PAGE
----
SNAP BACK IN TIME – This Week in 1980, 1965, 1950
Published 10:10 am Monday, October 26, 2020
Editor’s Note: In honor of its 140th anniversary, The SNAP will offer a glimpse at events of 40 years ago and beyond.
Tuesday, Oct. 21, 1980
Upon her 90th birthday on Oct. 20, Minnie Scarborough Tarlton was reflecting on her life.
She married Dennis Tarlton on Oct. 25, 1912 in the home of Charlie and Ethel Lampley on “Wife Working Street,” now Pee Dee Avenue, in Norwood.
She said she eloped after a “long” courtship of two weeks, going through the barnyard with dogs nipping at their heels.
She had to quit school when was 9 to go to work. Her first job was in Concord at Odell’s Mill, where she worked for 10 hours a day for 10 cents. During 1905-1906, she worked at Tuckertown for 68 cents a day. The family moved to Norwood on Feb. 6, 1907, and she went to work for Norwood Manufacturing Company for $1 a day. She worked there until 1943.
Tuesday, Oct. 19, 1965
Henry C. Doby Jr., Albemarle attorney and veteran leader of the Democratic Party in Stanly County, had resigned. Robert J. Deese, assistant maintenance superintendent for Wiscassett Mills Company, would succeed him.
Four boys had begun work in training for service station attendants in the first segment of the Stanly County Vocational Workshop, a training program for handicapped individuals.
Instructor Mickey Arey of New London was teaching the boys how to pump gas, fix a flat, check oil, fill radiators, and wash, clean and wax cars at the station on the corner of West Main and North Depot streets in Albemarle.
Radarman Seaman Gerald T. Mabry, USN, son of Mr. and Mrs. Henry T. Mabry of Norwood, a crew member of the attack aircraft carrier USS Forrestal, had helped celebrate the ship’s 10th anniversary Oct. 1 while anchored in Genoa, Italy.
Oct. 20, 1950
A movement had been started by the Albemarle Lions Club to establish a fully-equipped rescue squad in Albemarle which would serve the county as well.
The matter had been presented at the weekly Lions meeting by Fire Chief Clarence Morris, who said he had received a donation of $110 toward the fund to buy equipment for the squad.
An estimated $3,000 would be needed to buy a motor vehicle which would carry equipment such as oxygen tanks, inhalators, drag hooks, air packs, welding outfits, acetylene torch, blankets, sheets, towels and supplies that might be needed.
Friday, Oct. 24, 1980
County commissioners indicated approval of a plan for 150 additional parking spaces at the new armory to be built near Stanly Tech.
The National Guard will provide 96 parking spaces for use by the military. Because it is anticipated it will have many other uses, some attracting substantial crowds, the board wants additional parking.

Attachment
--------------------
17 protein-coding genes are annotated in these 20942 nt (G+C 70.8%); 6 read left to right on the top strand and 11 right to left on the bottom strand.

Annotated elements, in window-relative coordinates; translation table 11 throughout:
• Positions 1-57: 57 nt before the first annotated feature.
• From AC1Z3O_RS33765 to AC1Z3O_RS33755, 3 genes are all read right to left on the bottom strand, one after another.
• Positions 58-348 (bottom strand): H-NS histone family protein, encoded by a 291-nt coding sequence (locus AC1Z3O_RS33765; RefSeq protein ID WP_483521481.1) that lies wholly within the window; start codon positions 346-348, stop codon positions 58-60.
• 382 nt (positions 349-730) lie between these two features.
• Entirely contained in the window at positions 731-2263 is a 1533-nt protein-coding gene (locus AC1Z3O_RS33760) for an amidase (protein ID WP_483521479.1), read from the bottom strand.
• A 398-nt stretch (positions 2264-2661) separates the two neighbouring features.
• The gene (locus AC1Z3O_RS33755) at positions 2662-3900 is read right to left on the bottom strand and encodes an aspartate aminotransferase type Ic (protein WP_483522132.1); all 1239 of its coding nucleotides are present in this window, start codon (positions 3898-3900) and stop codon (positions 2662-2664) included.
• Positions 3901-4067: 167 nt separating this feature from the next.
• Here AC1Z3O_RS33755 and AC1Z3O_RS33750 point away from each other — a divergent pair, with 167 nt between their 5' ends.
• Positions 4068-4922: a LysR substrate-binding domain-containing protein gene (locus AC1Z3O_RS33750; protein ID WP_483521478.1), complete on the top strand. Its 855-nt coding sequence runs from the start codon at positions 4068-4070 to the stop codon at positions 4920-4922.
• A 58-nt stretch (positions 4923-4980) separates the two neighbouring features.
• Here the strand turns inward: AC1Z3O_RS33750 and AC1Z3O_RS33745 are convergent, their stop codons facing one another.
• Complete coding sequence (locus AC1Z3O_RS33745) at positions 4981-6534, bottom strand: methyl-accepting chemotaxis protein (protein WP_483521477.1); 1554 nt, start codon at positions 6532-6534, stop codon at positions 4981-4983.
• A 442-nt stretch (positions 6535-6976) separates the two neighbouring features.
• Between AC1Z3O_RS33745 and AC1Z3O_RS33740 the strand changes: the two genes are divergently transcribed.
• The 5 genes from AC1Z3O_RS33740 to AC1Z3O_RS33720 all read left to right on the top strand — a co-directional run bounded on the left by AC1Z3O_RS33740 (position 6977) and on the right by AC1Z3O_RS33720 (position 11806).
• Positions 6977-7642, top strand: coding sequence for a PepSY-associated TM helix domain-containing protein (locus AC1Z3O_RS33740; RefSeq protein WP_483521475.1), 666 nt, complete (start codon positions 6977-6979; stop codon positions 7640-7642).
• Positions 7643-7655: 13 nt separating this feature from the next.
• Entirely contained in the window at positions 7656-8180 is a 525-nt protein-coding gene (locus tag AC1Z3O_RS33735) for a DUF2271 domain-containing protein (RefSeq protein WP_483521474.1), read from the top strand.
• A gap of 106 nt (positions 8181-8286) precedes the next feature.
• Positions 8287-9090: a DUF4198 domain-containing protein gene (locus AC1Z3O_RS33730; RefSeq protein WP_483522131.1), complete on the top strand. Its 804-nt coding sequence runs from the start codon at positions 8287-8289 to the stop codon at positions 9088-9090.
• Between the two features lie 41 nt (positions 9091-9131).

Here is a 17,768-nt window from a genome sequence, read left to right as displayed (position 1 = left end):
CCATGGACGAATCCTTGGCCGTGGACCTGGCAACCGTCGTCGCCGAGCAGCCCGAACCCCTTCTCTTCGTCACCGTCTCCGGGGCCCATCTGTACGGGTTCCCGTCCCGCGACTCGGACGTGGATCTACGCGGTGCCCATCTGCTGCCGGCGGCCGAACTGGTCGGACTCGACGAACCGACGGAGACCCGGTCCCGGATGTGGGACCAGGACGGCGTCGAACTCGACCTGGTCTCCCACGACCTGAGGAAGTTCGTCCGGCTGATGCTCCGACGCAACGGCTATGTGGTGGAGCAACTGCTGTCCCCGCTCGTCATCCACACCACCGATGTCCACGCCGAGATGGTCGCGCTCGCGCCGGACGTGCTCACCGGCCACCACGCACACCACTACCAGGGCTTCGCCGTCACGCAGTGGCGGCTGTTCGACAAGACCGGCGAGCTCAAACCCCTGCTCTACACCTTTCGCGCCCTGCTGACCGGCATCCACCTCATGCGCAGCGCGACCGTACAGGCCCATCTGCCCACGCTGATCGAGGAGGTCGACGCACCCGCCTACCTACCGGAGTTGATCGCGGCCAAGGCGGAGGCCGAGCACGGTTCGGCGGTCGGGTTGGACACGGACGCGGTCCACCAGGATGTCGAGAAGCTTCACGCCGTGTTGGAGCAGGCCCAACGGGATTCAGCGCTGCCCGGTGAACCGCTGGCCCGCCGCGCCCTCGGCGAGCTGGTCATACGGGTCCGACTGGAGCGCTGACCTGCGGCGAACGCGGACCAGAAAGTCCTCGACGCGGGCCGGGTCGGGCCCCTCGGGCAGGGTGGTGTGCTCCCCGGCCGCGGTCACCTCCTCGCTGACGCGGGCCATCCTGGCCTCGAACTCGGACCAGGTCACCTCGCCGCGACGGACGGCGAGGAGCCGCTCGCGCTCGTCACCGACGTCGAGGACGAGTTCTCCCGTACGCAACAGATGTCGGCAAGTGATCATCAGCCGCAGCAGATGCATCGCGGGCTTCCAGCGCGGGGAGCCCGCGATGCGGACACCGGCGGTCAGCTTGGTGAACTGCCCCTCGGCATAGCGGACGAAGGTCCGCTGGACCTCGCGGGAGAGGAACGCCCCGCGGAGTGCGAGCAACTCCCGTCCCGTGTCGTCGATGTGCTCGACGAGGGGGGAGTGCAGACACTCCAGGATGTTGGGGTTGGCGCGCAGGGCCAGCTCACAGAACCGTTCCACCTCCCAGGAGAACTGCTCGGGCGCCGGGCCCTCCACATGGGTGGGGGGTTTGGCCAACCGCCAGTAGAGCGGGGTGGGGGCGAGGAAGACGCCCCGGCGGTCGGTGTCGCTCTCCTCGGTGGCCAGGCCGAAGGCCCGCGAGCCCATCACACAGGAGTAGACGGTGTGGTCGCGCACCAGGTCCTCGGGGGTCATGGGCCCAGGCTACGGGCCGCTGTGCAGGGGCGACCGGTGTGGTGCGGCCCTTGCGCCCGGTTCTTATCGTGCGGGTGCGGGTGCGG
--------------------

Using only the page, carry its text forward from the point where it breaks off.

Stanly has a law banning the sale of all drug paraphernalia effective with its passage on Oct. 20.
Commissioners enacted the ordinance against the sale of a wide range of items usually associated with drug use and abuse. Included are items such as kits connected with the planting and cultivating of any drug producing plant, kits used in processing drugs, testing equipment for use with drugs, scales and balances for weighing these illegal drugs, items used to dilute or “cut” drugs, items used in the mixing of drugs or for cleaning and refining them, containers used for concealing drugs and hypodermic needles or other objects used for or intended in ingesting, inhaling or introducing illegal drugs into the human body.
The violation of the ordinance shall be a misdemeanor punishable by imprisonment for not more than 30 days or a fine of not more than $50 or both.
The ordinance also made it unlawful to manufacture or deliver drug paraphernalia or advertise drug paraphernalia.
The Rev. Ed Biggers, president of the Board of Directors, welcomed 55 senior citizens and friends who assembled on the corner of Valley Drive and Morrow Mountain Road Oct. 18 for the opening of the Shepherd’s Center.
The crowd included State Sen. Jim Garrison, Stanly County Commission Chairman Paul Bowers, House of Representatives candidate Janet Pickler and Carol Williford and Louise Allen of Stanly County Council on Aging.
The center was a project of the Badin-Stony Hill Senior Citizens Club based on the concept of caring and sharing.
Friday, Oct. 22, 1965
The adult literacy program for those having less than an eighth grade education would come to an end in Stanly and adjacent counties Dec. 31 unless additional funds were received.
Program Director P.H. Stockton said about 3,000 students were enrolled in the under-eighth-grade classes, which had begun in the four county area of Mecklenburg, Anson, Union and Stanly.
Lois Watson, the first speech therapist to work in the Stanly County Schools, had started her classes. She would work with the maximum number of students allowed by the state, 100, and would conduct classes in Norwood, Aquadale, Oakboro, New London, Badin and West Badin.
H.T. Webb, principal of Albemarle Senior High School, had been named chairman for the Stanly District, Boy Scouts of America, for the coming year.
He would succeed Luther A. Adams, county superintendent, who had served during the past year.
Oct. 24, 1950
Newly initiated members of the National Honor Society at Albemarle High School were Martha Knight, Lois Lowder, Phyllis Kluttz, Betty Jean Poplin, Jo Ann Burrell, Don Wagner, Robert Scaggs, Malcolm Lowder and Tommy Morris.